Defining the V-Mask for a Two-Sided Cusum Scheme
The dimensions of the V-mask can be specified using two
distinct sets of two parameters.
- , defined as half of the angle formed by the V-mask arms,
and d, the distance between the origin and
the vertex, as shown in Figure 12.13.
This parameterization is used by many authors, including
Johnson and Leone (1962, 1974) and Montgomery (1996).
- h, the vertical distance between the origin and the upper
(or lower) V-mask arm, and k, the rise (drop) in the lower
(upper) arm corresponding to an interval of one subgroup unit
on the horizontal axis. You can specify the definition of an
interval with the INTERVAL= option. This parameterization is
used by Lucas (1976) and Wadsworth and others (1986).
Lucas (1976) uses the symbols h* for h and k* for
k, and Wadsworth and others (1986) use the symbol f
in place of k.
The two parameterizations are related by the equations
d = h/k
where the aspect ratio a is the number of units on the
vertical axis corresponding to one unit on the horizontal axis.
The CUSUM procedure uses the h and k parameterization
because it eliminates the need for working with aspect ratios, which
are dependent on the graphics device.
h and k are
also useful for average run length computations and for
parameterizing one-sided cusum schemes.
Figure 12.13: V-Mask Parameters
You can specify the V-mask in two ways:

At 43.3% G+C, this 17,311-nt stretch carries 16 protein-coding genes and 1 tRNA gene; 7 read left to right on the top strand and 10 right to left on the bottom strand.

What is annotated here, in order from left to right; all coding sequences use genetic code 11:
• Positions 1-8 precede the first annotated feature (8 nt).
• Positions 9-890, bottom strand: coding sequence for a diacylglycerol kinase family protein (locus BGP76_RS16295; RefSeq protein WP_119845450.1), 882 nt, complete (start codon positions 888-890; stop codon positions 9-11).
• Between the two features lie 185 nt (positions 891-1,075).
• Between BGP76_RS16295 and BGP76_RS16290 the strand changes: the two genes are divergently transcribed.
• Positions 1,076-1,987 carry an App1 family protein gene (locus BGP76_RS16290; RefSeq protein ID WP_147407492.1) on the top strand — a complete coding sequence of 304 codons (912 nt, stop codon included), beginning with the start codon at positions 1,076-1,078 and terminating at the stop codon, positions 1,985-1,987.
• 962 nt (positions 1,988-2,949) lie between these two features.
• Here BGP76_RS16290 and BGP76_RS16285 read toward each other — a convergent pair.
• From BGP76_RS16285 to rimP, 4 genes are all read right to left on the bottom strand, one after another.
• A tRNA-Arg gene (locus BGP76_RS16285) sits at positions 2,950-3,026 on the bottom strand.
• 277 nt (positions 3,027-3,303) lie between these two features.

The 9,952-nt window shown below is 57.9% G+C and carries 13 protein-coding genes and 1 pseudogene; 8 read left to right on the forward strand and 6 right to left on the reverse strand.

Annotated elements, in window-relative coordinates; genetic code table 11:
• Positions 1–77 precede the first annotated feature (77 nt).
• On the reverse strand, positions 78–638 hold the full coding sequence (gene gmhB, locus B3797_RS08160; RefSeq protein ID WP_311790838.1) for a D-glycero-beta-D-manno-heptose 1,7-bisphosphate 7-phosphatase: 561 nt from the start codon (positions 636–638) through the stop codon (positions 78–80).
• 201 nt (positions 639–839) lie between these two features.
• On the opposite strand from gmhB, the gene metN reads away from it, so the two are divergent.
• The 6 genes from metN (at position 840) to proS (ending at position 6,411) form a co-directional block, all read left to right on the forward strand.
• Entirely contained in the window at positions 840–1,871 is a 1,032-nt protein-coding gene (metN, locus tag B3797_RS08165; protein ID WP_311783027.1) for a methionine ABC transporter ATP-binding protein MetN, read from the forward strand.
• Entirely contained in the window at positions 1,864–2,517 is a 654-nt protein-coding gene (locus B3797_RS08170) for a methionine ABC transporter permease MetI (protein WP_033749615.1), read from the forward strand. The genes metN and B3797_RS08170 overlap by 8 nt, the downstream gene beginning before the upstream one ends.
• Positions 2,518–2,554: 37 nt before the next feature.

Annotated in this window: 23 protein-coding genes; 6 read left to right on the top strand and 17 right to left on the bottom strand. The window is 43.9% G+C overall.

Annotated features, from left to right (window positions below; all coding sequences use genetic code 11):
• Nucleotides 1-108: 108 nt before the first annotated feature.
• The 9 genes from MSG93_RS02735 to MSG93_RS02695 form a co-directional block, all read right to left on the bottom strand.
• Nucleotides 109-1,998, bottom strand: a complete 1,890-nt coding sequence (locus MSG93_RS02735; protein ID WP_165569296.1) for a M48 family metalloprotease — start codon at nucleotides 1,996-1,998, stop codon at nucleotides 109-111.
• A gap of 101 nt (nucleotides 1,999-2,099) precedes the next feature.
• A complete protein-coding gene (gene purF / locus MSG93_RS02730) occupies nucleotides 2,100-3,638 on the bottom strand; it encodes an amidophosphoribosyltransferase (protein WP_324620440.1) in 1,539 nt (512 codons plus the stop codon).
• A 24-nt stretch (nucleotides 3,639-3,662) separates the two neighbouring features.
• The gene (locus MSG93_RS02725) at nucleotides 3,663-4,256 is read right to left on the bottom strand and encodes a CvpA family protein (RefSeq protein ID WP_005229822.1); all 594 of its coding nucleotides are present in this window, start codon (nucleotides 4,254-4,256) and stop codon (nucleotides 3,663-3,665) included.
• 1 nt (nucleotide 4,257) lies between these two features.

If you provide and , h and k are computed using
If you provide but not , h and k are computed
using the formulas
In the preceding equations, the error probability is
divided by two because two-sided deviations from the target mean are
Refer to Johnson and Leone (1962, 1974).
Interpreting Two-Sided Cusum Charts
The origin of the V-mask is located at the most
recently plotted point, as illustrated in Figure 12.13.
As additional data are collected and the cumulative sum sequence is
updated, the origin is relocated at the newest point.
A shift or out-of-control condition is signaled at time t if one or
more of the points plotted up to time t cross an arm of the V-mask.
An upward shift is signaled by points crossing the lower arm, and a
downward shift is signaled by points crossing the upper arm.
The time at which the shift occurred corresponds to the time at which
a distinct change is observed in the slope of the plotted points.
Copyright © 1999 by SAS Institute Inc., Cary, NC, USA. All rights reserved.